The reconfiguration of clinical services is an important but insufficient approach

In a recent editorial for the BMJ, Nigel Edwards argues that ‘the quality of debate about the role of hospitals has improved’. He cites the work of the Royal College of Physicians (RCP) Future Hospital Commission and the NHS five year forward view. Both have moved away from an all-or-nothing approach to the future of acute hospital care and envisage hospitals that are more integrated with primary and tertiary care.

Today The King’s Fund hopes to enhance the quality of that debate even further with the publication of a major report laying out the evidence available to help guide the reconfiguration of hospital services. The evidence supports the direction of travel suggested by NHS England and the RCP, in particular that there are increasing opportunities to sustain services in smaller hospitals. We need to grasp these opportunities if we are to provide a model of hospital care that recognises the huge demographic shift currently under way. 

We argue that hospitals are part of an interconnected web of care stretching from the patient’s home to the most specialist tertiary-level service. Clinical networks and new technologies offer opportunities to strengthen that web and deliver more co-ordinated care. Those planning services need to look across that web to ensure the most efficient distribution of services, to remove duplication, and to ensure that patients receive the right care in the right location at the right time.

However, our research highlights major gaps in the evidence. For example, saving money is one of the top two reasons given for reconfiguration, yet there is no evidence that reconfiguration will save significant sums of money either through centralising hospital services or replacing them with community services.  

Workforce is the other primary driver for service change – for example, the desire to move from a consultant-led to a consultant-delivered service. While there is strong evidence to support the benefits of more consultant-delivered care, particularly for high-risk patients, there is little evidence to say how many senior staff are needed, of what type and for what time periods. 

There is good evidence to support the centralisation of many specialist services. For example, there is evidence that outcomes for vascular surgery can be improved through centralisation. However, the benefits rely on much more than a simple link between volume and outcomes. The ways of working within and across specialties can be just as important (a message that is true for all services, specialist or not). For example, systematic use of the WHO surgical safety checklist (Haynes et al 2009, de Vries et al 2010) can reduce complication rates from surgery by over a third and deliver reductions in absolute mortality that are comparable with those achieved from the reconfiguration of stroke services in London (Morris et al 2014). 

Above and beyond this we need to recognise that hospitals play only a minor part in determining population health outcomes. For example, a recent major randomised control trial of patients at high risk of cardiovascular disease, including stroke, showed that following a Mediterranean diet supplemented with nuts nearly halved the rate of stroke in this group (Estruch et al 2013). If this happened in London, many more lives would be saved than was achieved through the reconfiguration of stroke services. As we say in our report, the reconfiguration of health services is an important but insufficient approach to improving health care and outcomes.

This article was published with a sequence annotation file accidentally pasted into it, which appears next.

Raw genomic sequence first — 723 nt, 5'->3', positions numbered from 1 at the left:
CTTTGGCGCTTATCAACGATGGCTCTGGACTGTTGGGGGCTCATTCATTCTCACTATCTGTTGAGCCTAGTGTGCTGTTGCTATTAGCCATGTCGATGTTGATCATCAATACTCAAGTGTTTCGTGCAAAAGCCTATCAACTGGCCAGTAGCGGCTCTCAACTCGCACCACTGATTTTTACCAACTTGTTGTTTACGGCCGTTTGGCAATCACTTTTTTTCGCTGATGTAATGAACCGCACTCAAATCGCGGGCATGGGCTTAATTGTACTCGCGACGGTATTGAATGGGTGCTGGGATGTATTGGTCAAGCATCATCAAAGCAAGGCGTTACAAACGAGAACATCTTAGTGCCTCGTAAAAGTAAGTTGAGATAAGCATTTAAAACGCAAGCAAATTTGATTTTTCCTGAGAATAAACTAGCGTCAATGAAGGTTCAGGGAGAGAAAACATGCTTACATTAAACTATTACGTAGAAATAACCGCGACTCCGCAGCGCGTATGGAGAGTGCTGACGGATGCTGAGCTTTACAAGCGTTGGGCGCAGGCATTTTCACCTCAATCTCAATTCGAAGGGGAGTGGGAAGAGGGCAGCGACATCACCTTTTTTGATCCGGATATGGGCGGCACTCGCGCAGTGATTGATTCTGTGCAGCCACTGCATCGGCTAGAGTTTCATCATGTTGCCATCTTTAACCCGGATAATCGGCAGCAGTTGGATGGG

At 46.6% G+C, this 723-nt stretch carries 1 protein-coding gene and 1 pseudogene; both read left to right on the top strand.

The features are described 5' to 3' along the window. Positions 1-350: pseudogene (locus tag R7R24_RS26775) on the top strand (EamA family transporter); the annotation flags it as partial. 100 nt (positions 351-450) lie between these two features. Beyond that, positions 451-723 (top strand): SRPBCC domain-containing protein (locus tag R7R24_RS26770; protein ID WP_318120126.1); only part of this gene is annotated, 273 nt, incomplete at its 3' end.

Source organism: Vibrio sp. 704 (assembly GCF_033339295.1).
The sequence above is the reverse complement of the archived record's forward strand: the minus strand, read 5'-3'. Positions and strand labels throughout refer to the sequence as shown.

The report referred to in this blog draws on research funded by the National Institute for Health Research (NIHR) Health Services and Delivery Research Programme (project number 12/5001/59).

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Comments

#307329 Peter Barrett
Retired Chair IRP

Candace, I thought this was a thorough and insightful piece of work. I suppose that recording the numbers of consultants et al said to be working is important but it, in my experience, does not necessarily reflect the numbers actually doing the work. Congratulations to you and your team for producing a paper that will stimulate a lot of discussion.
Peter

#307546 Roger Steer
Director
Healthcare Audit consultants ltd

Is it a coincidence that the debate has improved as the old regime has moved on. An old regime not noted for debating skills but assertiveness.
But it will be no comfort if as a result nothing happens.
The big reason that reconfiguration doesn't work, and many health economies are in distress are the punitive costs of PFI investments required to facilitate change. But the solution is not to stop investment but to share the pain by moving to reimbursement of actual cost of capital in the tariff via MFF and to move to an Investment Bank approach for the NHS.
But that's another debate.
PS Thank you Peter for all your good work at the IRP. We relied on your good sense in our work advising local authorities.

#335535 Dr Philip McMillan
Hospital Clinician

I have observed the reconfiguration of clinical services in my local Trust and have come to the conclusion that it is just a numbers game. Limited resources and lack of clarity make an awful combination.
Sometimes the most obvious thing is what needs to be done. Until we either properly deal with the issue of 7 day working or legislate that people do not get sick on weekends, we will go in circles.
I can see how to make a 25% saving by doing the right things. However it would not be easy and the potential saving should be invested back in the staff who will have to be doing the hard graft.
Very few of the decision makers understand how difficult it is to work on a sick patient at 3am Saturday night.
Deal with the big obvious challenges and everything will fall in place.

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